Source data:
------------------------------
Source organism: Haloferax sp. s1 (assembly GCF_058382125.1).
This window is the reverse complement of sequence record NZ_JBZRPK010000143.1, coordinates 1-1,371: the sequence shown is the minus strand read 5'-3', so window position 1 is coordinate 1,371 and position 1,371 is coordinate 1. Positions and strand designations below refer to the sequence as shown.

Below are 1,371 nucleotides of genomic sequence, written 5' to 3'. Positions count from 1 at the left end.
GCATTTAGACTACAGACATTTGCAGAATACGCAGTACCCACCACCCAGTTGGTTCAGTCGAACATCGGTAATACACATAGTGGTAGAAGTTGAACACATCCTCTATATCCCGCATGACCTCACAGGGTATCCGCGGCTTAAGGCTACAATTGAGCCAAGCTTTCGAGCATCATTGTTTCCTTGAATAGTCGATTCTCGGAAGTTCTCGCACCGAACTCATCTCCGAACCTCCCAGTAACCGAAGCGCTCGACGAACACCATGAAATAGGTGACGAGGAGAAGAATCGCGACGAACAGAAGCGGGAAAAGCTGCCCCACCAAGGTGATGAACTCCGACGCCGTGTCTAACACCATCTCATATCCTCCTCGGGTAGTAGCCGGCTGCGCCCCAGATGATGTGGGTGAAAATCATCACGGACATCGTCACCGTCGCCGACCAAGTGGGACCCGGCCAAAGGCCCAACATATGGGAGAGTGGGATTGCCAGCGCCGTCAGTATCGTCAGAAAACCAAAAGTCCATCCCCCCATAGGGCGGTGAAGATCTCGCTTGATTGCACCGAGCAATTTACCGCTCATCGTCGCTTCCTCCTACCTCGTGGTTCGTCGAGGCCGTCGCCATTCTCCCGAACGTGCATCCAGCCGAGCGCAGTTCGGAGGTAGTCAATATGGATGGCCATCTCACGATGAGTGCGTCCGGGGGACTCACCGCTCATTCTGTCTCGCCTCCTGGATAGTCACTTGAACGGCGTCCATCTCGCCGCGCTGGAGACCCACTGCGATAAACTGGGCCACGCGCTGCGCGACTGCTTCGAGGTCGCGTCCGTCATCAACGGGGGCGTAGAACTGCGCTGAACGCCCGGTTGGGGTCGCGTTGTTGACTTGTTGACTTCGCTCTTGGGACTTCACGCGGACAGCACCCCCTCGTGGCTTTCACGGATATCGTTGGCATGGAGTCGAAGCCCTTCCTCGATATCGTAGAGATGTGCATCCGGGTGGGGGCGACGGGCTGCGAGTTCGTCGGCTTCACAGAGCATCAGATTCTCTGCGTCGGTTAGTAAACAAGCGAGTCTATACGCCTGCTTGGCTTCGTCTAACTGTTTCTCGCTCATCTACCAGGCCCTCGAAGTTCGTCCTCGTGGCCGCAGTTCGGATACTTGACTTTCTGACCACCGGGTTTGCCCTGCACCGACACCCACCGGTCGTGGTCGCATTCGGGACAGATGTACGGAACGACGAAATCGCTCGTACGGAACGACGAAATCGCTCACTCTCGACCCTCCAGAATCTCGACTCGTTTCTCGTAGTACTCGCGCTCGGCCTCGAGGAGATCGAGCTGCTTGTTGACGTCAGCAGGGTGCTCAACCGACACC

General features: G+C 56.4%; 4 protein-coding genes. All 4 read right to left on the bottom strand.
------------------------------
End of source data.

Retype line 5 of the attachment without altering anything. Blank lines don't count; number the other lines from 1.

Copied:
General features: G+C 56.4%; 4 protein-coding genes. All 4 read right to left on the bottom strand.